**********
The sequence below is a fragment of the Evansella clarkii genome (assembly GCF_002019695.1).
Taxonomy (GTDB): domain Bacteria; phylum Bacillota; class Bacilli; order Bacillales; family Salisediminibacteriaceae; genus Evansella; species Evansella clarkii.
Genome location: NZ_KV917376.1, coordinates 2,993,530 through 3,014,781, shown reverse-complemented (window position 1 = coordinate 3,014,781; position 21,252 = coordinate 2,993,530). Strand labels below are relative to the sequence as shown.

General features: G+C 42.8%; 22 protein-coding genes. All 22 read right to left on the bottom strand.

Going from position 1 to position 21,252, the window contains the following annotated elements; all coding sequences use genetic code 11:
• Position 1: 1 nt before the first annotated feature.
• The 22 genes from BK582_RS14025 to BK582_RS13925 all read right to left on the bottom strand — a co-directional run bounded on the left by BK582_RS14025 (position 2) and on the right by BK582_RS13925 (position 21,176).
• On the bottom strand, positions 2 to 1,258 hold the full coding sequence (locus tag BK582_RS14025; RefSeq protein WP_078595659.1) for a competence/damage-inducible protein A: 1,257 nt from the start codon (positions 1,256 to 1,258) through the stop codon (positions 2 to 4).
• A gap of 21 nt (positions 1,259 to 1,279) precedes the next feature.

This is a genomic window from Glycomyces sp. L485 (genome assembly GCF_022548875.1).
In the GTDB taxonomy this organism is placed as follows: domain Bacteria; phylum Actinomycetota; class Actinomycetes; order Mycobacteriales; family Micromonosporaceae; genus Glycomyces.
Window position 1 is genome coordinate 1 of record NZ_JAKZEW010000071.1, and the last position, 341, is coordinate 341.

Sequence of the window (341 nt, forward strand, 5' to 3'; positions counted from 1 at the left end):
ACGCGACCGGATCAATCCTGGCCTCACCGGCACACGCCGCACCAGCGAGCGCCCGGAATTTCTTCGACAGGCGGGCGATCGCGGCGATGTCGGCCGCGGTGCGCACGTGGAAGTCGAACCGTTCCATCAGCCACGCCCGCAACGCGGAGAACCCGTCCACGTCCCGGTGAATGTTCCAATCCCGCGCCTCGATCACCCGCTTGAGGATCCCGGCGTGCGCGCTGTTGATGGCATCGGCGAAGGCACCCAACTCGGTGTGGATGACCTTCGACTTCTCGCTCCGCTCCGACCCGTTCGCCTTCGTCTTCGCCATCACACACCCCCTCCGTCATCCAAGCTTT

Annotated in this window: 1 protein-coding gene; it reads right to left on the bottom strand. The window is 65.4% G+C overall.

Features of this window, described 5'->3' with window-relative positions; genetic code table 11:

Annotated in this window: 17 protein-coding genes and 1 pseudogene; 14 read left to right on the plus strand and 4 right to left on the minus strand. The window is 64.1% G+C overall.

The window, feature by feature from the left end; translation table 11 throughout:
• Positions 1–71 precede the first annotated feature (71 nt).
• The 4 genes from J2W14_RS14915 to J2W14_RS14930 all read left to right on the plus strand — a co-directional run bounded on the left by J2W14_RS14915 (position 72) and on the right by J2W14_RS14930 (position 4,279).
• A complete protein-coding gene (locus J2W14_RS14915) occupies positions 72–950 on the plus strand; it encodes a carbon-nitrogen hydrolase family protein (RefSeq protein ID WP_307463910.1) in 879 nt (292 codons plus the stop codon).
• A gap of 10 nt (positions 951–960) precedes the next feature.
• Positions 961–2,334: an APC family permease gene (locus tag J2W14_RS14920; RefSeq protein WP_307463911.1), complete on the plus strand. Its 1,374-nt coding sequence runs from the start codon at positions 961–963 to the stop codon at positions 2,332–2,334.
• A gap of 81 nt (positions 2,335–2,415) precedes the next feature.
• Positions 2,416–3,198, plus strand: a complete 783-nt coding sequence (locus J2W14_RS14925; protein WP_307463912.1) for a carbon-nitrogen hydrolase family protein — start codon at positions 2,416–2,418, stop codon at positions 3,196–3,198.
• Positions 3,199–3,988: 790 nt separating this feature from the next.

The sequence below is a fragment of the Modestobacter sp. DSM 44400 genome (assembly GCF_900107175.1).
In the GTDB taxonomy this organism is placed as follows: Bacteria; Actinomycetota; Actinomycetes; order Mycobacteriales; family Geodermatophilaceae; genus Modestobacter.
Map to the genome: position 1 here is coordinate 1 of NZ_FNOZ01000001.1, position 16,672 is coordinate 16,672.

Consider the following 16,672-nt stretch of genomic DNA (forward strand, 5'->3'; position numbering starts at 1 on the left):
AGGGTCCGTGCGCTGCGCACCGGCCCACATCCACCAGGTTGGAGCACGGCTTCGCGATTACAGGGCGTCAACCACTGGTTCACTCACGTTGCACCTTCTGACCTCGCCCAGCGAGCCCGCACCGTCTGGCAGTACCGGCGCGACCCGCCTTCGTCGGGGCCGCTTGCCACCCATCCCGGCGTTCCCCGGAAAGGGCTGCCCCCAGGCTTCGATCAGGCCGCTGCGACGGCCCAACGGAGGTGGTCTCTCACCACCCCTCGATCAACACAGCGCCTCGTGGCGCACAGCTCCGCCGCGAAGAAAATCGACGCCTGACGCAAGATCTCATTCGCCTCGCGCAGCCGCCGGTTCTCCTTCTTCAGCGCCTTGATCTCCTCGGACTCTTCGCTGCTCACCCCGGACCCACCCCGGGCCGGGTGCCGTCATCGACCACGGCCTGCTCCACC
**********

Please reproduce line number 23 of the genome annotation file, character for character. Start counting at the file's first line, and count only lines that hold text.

• Positions 961–2,334: an APC family permease gene (locus tag J2W14_RS14920; RefSeq protein WP_307463911.1), complete on the plus strand. Its 1,374-nt coding sequence runs from the start codon at positions 961–963 to the stop codon at positions 2,332–2,334.